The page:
Jason Rezaian
Ali Rezaian, brother of Washington Post Tehran Bureau Chief Jason Rezaian, talks about his brother's imprisonment in Iran while testifying before the House Foreign Affairs Committee in the Rayburn House Office Building on Capitol Hill, Washington, D.C., June 2, 2015. Getty Images/Chip Somodevilla

Iranian officials had warned the U.S. government that it would stop secret negotiations over prisoner exchange if America imposed sanctions for the Islamic republic’s ballistic missile test, the Wall Street Journal reported Sunday. The Obama administration, which was preparing for the sanctions in December, postponed them following the warning, the report added, citing U.S. and congressional officials briefed on the swap.

Four of five Iranian-Americans — including Washington Post reporter Jason Rezaian — were freed Saturday as part of the exchange after several Western governments, including the U.S. lifted sanctions on Iran under the nuclear deal signed in July 2015. On Sunday, the U.S. imposed fresh sanctions on 11 people and entities — based in China and the United Arab Emirates — over their involvement in the country’s ballistic missile test and for serving as a front for Iranian military trafficking.

The incident highlighted difficulties in the over one-year-long prisoner-exchange talks. “It was clear there was real pressure from outside [U.S.],” a senior congressional official briefed on the situation told the Journal.

A senior White House official told the newspaper that the U.S. needed to prioritize the release of American nationals and did not plan to curb the sanctions on Iran permanently. “We did not want to complicate what was a very sensitive and delicate effort to bring Americans home with that action,” the official said.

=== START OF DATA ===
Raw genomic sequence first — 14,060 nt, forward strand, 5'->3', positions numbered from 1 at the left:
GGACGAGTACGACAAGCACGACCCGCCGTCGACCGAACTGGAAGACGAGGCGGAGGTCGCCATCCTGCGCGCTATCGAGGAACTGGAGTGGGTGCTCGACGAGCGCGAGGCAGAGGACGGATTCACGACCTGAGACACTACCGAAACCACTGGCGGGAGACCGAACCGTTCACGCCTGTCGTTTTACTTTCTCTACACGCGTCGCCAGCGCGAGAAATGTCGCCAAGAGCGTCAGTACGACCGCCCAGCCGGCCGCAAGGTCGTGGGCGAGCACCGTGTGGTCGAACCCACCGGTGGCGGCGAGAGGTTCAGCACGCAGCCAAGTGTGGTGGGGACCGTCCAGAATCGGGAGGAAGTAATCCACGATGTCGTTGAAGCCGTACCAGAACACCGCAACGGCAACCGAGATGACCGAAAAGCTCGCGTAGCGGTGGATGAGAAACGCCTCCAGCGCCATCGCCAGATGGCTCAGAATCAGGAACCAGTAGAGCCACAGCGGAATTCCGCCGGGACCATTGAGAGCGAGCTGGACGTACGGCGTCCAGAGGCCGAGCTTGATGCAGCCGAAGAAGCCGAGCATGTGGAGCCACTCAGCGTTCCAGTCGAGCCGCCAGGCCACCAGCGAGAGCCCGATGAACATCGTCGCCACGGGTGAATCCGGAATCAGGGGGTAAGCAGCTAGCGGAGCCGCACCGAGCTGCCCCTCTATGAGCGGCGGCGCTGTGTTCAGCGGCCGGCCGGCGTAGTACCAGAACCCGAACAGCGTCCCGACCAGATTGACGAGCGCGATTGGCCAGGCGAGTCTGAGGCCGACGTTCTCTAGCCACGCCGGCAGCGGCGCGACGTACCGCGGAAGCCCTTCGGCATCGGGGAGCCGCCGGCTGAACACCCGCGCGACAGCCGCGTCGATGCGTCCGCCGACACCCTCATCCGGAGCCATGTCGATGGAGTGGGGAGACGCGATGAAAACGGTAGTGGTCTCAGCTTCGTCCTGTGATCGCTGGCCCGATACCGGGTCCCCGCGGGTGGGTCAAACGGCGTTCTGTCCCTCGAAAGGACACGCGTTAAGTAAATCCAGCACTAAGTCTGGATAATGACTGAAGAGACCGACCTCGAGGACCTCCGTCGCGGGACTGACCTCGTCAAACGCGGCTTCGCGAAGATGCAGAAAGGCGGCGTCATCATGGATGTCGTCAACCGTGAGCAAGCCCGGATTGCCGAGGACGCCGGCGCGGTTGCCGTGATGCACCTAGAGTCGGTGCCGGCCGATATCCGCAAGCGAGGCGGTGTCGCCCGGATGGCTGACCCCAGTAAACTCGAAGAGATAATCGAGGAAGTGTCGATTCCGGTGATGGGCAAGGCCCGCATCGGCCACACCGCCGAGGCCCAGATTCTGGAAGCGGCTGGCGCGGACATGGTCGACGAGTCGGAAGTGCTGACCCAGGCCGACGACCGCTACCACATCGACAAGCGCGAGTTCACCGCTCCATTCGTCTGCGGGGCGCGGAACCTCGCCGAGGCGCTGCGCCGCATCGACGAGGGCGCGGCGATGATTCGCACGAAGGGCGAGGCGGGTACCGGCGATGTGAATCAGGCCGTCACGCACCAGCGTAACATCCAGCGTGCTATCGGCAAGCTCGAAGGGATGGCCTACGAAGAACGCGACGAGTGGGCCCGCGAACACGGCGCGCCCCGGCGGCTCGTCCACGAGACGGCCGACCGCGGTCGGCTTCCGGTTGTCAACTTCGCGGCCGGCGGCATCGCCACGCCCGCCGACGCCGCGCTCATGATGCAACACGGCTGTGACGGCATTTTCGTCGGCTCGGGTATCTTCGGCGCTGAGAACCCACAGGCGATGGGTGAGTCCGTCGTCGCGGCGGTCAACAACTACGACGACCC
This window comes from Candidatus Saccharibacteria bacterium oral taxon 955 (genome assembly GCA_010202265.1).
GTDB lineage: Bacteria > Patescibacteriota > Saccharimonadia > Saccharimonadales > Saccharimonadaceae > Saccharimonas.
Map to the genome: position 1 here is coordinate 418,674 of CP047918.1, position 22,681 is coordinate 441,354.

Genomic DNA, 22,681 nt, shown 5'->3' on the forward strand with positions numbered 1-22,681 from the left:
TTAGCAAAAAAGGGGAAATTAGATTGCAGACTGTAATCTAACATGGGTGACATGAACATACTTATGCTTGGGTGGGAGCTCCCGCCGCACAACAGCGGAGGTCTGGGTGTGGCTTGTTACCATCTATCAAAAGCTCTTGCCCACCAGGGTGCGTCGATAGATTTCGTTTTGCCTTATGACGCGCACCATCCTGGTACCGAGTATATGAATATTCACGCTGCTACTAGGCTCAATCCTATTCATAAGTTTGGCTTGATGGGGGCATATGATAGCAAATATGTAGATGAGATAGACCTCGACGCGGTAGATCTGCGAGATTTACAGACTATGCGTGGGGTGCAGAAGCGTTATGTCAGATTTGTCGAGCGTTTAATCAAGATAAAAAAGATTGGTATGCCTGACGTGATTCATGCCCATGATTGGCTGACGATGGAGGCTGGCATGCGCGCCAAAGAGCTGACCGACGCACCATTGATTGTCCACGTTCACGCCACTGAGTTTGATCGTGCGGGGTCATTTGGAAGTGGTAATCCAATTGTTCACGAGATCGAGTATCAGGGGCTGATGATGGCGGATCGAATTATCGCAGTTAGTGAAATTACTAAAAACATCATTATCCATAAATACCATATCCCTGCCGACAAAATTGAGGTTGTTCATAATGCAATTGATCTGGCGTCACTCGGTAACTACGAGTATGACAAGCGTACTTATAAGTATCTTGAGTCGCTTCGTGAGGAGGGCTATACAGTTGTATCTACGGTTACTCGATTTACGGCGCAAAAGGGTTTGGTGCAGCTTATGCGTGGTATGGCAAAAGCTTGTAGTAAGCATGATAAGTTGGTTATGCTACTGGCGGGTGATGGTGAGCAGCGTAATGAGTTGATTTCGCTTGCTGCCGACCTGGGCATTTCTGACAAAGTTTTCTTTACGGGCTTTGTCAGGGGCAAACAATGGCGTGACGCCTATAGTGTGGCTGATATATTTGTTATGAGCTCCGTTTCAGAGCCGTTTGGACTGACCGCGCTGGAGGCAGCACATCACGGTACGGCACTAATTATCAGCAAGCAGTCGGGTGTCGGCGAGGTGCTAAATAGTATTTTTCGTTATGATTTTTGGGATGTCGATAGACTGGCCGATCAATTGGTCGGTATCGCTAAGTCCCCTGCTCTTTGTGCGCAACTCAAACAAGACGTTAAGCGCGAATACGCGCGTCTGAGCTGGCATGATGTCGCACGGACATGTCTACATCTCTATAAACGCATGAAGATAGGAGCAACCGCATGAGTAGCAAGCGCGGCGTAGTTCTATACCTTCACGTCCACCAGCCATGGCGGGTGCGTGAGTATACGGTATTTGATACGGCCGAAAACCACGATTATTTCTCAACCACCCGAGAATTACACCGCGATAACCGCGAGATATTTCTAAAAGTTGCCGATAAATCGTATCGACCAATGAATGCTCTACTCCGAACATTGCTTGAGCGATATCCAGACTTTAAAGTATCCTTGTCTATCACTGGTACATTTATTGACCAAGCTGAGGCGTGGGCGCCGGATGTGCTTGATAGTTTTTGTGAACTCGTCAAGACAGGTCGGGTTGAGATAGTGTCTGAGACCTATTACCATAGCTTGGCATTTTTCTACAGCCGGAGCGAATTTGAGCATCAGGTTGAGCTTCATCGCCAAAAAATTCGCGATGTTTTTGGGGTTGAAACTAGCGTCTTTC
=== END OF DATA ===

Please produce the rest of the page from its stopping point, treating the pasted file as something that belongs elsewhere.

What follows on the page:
Meanwhile, three Americans — Rezaian, former U.S. Marine Amir Hekmati and pastor Saeed Abedini — reached Germany Sunday after leaving Tehran, CNN reported. The fourth prisoner released in the swap, identified by U.S. officials as Nosratollah Khosravi-Roodsari, decided to stay back, senior White House officials said. "It's his free determination" whether he wants to stay in Iran, an official said, according to CNN. "We don't make that judgment."

In a separate release, which was not part of the prisoner exchange negotiations between the U.S. and the Iranian government, a Massachusetts man arrived home Sunday evening, the Boston Globe reported. Matthew Trevithick, 30, reached Boston’s Logan International Airport after being detained by Iran for 40 days.